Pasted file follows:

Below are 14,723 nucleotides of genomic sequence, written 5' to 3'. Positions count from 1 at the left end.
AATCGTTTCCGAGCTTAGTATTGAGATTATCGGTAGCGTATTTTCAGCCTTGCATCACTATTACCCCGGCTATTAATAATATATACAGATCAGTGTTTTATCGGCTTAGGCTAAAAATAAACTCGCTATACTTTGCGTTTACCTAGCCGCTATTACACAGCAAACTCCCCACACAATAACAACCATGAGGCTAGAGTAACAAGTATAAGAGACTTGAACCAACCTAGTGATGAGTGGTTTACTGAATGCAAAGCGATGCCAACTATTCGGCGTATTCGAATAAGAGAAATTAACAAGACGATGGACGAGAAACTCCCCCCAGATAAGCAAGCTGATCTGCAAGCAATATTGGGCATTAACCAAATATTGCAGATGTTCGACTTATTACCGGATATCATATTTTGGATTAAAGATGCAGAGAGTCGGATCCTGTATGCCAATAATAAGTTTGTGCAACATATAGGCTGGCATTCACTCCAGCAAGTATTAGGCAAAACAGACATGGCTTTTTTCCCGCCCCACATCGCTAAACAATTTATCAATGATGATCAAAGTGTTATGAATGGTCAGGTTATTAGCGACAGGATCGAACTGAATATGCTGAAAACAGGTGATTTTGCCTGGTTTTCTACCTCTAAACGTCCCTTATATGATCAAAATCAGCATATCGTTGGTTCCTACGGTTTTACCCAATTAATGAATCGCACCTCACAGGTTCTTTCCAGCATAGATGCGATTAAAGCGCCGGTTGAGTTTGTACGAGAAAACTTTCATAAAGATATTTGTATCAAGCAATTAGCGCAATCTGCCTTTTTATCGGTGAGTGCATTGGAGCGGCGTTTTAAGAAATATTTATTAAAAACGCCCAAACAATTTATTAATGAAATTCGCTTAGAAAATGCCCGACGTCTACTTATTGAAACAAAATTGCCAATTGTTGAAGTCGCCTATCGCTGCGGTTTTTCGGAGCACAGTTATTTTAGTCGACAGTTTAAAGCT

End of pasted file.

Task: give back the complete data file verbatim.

Below are 14,723 nucleotides of genomic sequence, written 5' to 3'. Positions count from 1 at the left end.
AATCGTTTCCGAGCTTAGTATTGAGATTATCGGTAGCGTATTTTCAGCCTTGCATCACTATTACCCCGGCTATTAATAATATATACAGATCAGTGTTTTATCGGCTTAGGCTAAAAATAAACTCGCTATACTTTGCGTTTACCTAGCCGCTATTACACAGCAAACTCCCCACACAATAACAACCATGAGGCTAGAGTAACAAGTATAAGAGACTTGAACCAACCTAGTGATGAGTGGTTTACTGAATGCAAAGCGATGCCAACTATTCGGCGTATTCGAATAAGAGAAATTAACAAGACGATGGACGAGAAACTCCCCCCAGATAAGCAAGCTGATCTGCAAGCAATATTGGGCATTAACCAAATATTGCAGATGTTCGACTTATTACCGGATATCATATTTTGGATTAAAGATGCAGAGAGTCGGATCCTGTATGCCAATAATAAGTTTGTGCAACATATAGGCTGGCATTCACTCCAGCAAGTATTAGGCAAAACAGACATGGCTTTTTTCCCGCCCCACATCGCTAAACAATTTATCAATGATGATCAAAGTGTTATGAATGGTCAGGTTATTAGCGACAGGATCGAACTGAATATGCTGAAAACAGGTGATTTTGCCTGGTTTTCTACCTCTAAACGTCCCTTATATGATCAAAATCAGCATATCGTTGGTTCCTACGGTTTTACCCAATTAATGAATCGCACCTCACAGGTTCTTTCCAGCATAGATGCGATTAAAGCGCCGGTTGAGTTTGTACGAGAAAACTTTCATAAAGATATTTGTATCAAGCAATTAGCGCAATCTGCCTTTTTATCGGTGAGTGCATTGGAGCGGCGTTTTAAGAAATATTTATTAAAAACGCCCAAACAATTTATTAATGAAATTCGCTTAGAAAATGCCCGACGTCTACTTATTGAAACAAAATTGCCAATTGTTGAAGTCGCCTATCGCTGCGGTTTTTCGGAGCACAGTTATTTTAGTCGACAGTTTAAAGCT